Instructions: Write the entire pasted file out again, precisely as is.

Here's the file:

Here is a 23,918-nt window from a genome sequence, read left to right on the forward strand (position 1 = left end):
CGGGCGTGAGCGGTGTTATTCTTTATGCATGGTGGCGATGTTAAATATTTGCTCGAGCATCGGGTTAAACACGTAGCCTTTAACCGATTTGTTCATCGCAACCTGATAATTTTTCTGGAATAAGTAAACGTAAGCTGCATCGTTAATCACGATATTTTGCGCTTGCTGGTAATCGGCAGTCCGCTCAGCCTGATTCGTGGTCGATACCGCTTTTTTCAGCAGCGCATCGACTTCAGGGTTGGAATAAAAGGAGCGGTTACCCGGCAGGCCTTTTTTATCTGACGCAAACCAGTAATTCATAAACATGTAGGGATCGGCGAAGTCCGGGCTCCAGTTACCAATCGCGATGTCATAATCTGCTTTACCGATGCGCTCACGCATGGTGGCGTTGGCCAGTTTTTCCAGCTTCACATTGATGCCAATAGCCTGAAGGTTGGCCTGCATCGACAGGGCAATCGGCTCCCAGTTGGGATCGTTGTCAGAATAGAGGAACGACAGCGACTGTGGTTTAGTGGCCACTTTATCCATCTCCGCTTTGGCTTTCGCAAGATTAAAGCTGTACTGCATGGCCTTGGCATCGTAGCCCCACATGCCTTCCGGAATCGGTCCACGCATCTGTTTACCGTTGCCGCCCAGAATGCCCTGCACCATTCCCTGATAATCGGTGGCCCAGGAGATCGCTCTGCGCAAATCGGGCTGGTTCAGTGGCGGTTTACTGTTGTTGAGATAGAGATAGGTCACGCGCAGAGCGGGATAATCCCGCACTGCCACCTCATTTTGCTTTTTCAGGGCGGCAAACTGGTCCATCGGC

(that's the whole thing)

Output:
Here is a 23,918-nt window from a genome sequence, read left to right on the forward strand (position 1 = left end):
CGGGCGTGAGCGGTGTTATTCTTTATGCATGGTGGCGATGTTAAATATTTGCTCGAGCATCGGGTTAAACACGTAGCCTTTAACCGATTTGTTCATCGCAACCTGATAATTTTTCTGGAATAAGTAAACGTAAGCTGCATCGTTAATCACGATATTTTGCGCTTGCTGGTAATCGGCAGTCCGCTCAGCCTGATTCGTGGTCGATACCGCTTTTTTCAGCAGCGCATCGACTTCAGGGTTGGAATAAAAGGAGCGGTTACCCGGCAGGCCTTTTTTATCTGACGCAAACCAGTAATTCATAAACATGTAGGGATCGGCGAAGTCCGGGCTCCAGTTACCAATCGCGATGTCATAATCTGCTTTACCGATGCGCTCACGCATGGTGGCGTTGGCCAGTTTTTCCAGCTTCACATTGATGCCAATAGCCTGAAGGTTGGCCTGCATCGACAGGGCAATCGGCTCCCAGTTGGGATCGTTGTCAGAATAGAGGAACGACAGCGACTGTGGTTTAGTGGCCACTTTATCCATCTCCGCTTTGGCTTTCGCAAGATTAAAGCTGTACTGCATGGCCTTGGCATCGTAGCCCCACATGCCTTCCGGAATCGGTCCACGCATCTGTTTACCGTTGCCGCCCAGAATGCCCTGCACCATTCCCTGATAATCGGTGGCCCAGGAGATCGCTCTGCGCAAATCGGGCTGGTTCAGTGGCGGTTTACTGTTGTTGAGATAGAGATAGGTCACGCGCAGAGCGGGATAATCCCGCACTGCCACCTCATTTTGCTTTTTCAGGGCGGCAAACTGGTCCATCGGC